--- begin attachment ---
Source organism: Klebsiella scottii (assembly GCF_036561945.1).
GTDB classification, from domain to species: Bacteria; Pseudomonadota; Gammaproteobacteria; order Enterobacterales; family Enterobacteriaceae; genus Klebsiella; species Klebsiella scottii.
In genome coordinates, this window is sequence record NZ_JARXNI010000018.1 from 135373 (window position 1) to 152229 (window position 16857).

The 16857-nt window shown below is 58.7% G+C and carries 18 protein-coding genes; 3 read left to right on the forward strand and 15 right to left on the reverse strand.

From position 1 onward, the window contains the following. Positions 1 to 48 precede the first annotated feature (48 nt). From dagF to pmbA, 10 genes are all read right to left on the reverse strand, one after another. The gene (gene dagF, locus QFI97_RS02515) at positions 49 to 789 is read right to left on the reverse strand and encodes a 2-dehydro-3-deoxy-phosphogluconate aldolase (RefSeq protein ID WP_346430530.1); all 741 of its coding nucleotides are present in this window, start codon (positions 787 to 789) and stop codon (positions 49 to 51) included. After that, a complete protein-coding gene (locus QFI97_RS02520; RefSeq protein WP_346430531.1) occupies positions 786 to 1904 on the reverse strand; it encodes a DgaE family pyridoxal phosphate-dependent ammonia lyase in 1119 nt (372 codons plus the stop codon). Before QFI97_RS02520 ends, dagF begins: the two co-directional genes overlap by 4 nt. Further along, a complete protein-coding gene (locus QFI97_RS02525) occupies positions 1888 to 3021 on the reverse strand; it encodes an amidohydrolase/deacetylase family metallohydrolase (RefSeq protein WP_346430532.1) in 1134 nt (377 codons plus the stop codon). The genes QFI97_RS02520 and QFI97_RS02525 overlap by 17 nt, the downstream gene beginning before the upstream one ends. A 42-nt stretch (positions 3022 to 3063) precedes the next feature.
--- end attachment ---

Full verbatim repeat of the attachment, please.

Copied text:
Source organism: Klebsiella scottii (assembly GCF_036561945.1).
GTDB classification, from domain to species: Bacteria; Pseudomonadota; Gammaproteobacteria; order Enterobacterales; family Enterobacteriaceae; genus Klebsiella; species Klebsiella scottii.
In genome coordinates, this window is sequence record NZ_JARXNI010000018.1 from 135373 (window position 1) to 152229 (window position 16857).

The 16857-nt window shown below is 58.7% G+C and carries 18 protein-coding genes; 3 read left to right on the forward strand and 15 right to left on the reverse strand.

From position 1 onward, the window contains the following. Positions 1 to 48 precede the first annotated feature (48 nt). From dagF to pmbA, 10 genes are all read right to left on the reverse strand, one after another. The gene (gene dagF, locus QFI97_RS02515) at positions 49 to 789 is read right to left on the reverse strand and encodes a 2-dehydro-3-deoxy-phosphogluconate aldolase (RefSeq protein ID WP_346430530.1); all 741 of its coding nucleotides are present in this window, start codon (positions 787 to 789) and stop codon (positions 49 to 51) included. After that, a complete protein-coding gene (locus QFI97_RS02520; RefSeq protein WP_346430531.1) occupies positions 786 to 1904 on the reverse strand; it encodes a DgaE family pyridoxal phosphate-dependent ammonia lyase in 1119 nt (372 codons plus the stop codon). Before QFI97_RS02520 ends, dagF begins: the two co-directional genes overlap by 4 nt. Further along, a complete protein-coding gene (locus QFI97_RS02525) occupies positions 1888 to 3021 on the reverse strand; it encodes an amidohydrolase/deacetylase family metallohydrolase (RefSeq protein WP_346430532.1) in 1134 nt (377 codons plus the stop codon). The genes QFI97_RS02520 and QFI97_RS02525 overlap by 17 nt, the downstream gene beginning before the upstream one ends. A 42-nt stretch (positions 3022 to 3063) precedes the next feature.